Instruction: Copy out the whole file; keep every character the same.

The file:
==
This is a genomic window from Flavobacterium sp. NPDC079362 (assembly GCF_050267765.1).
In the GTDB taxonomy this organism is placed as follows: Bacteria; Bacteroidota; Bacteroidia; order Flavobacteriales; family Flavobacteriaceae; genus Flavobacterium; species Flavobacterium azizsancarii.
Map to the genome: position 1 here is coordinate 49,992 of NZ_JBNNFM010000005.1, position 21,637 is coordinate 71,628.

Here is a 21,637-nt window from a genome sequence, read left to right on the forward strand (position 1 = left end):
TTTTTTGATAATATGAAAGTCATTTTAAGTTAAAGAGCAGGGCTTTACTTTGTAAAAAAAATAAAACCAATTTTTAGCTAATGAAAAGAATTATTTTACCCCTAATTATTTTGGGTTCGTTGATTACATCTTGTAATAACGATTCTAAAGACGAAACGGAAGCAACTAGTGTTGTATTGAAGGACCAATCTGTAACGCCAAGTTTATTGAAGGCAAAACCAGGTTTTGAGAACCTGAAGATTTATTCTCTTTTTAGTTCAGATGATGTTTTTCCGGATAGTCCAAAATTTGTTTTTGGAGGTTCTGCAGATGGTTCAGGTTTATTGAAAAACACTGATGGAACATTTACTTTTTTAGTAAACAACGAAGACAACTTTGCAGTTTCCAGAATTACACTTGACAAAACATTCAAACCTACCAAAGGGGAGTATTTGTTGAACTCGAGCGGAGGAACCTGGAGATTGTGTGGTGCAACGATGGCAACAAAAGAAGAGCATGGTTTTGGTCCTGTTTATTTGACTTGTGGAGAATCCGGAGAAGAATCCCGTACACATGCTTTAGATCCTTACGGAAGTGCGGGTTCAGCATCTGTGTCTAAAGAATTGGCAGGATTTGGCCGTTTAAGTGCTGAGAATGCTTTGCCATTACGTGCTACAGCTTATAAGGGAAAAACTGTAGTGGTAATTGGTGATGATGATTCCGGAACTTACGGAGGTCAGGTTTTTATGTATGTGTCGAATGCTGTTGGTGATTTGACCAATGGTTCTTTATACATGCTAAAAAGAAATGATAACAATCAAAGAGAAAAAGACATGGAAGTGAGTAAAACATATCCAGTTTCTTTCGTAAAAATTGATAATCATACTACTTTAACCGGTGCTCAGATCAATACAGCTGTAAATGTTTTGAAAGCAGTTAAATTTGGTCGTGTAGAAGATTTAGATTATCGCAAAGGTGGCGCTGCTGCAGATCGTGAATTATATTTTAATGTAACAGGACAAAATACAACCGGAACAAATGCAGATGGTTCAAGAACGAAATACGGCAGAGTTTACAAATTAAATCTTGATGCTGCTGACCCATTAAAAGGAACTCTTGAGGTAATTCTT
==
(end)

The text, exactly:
This is a genomic window from Flavobacterium sp. NPDC079362 (assembly GCF_050267765.1).
In the GTDB taxonomy this organism is placed as follows: Bacteria; Bacteroidota; Bacteroidia; order Flavobacteriales; family Flavobacteriaceae; genus Flavobacterium; species Flavobacterium azizsancarii.
Map to the genome: position 1 here is coordinate 49,992 of NZ_JBNNFM010000005.1, position 21,637 is coordinate 71,628.

Here is a 21,637-nt window from a genome sequence, read left to right on the forward strand (position 1 = left end):
TTTTTTGATAATATGAAAGTCATTTTAAGTTAAAGAGCAGGGCTTTACTTTGTAAAAAAAATAAAACCAATTTTTAGCTAATGAAAAGAATTATTTTACCCCTAATTATTTTGGGTTCGTTGATTACATCTTGTAATAACGATTCTAAAGACGAAACGGAAGCAACTAGTGTTGTATTGAAGGACCAATCTGTAACGCCAAGTTTATTGAAGGCAAAACCAGGTTTTGAGAACCTGAAGATTTATTCTCTTTTTAGTTCAGATGATGTTTTTCCGGATAGTCCAAAATTTGTTTTTGGAGGTTCTGCAGATGGTTCAGGTTTATTGAAAAACACTGATGGAACATTTACTTTTTTAGTAAACAACGAAGACAACTTTGCAGTTTCCAGAATTACACTTGACAAAACATTCAAACCTACCAAAGGGGAGTATTTGTTGAACTCGAGCGGAGGAACCTGGAGATTGTGTGGTGCAACGATGGCAACAAAAGAAGAGCATGGTTTTGGTCCTGTTTATTTGACTTGTGGAGAATCCGGAGAAGAATCCCGTACACATGCTTTAGATCCTTACGGAAGTGCGGGTTCAGCATCTGTGTCTAAAGAATTGGCAGGATTTGGCCGTTTAAGTGCTGAGAATGCTTTGCCATTACGTGCTACAGCTTATAAGGGAAAAACTGTAGTGGTAATTGGTGATGATGATTCCGGAACTTACGGAGGTCAGGTTTTTATGTATGTGTCGAATGCTGTTGGTGATTTGACCAATGGTTCTTTATACATGCTAAAAAGAAATGATAACAATCAAAGAGAAAAAGACATGGAAGTGAGTAAAACATATCCAGTTTCTTTCGTAAAAATTGATAATCATACTACTTTAACCGGTGCTCAGATCAATACAGCTGTAAATGTTTTGAAAGCAGTTAAATTTGGTCGTGTAGAAGATTTAGATTATCGCAAAGGTGGCGCTGCTGCAGATCGTGAATTATATTTTAATGTAACAGGACAAAATACAACCGGAACAAATGCAGATGGTTCAAGAACGAAATACGGCAGAGTTTACAAATTAAATCTTGATGCTGCTGACCCATTAAAAGGAACTCTTGAGGTAATTCTT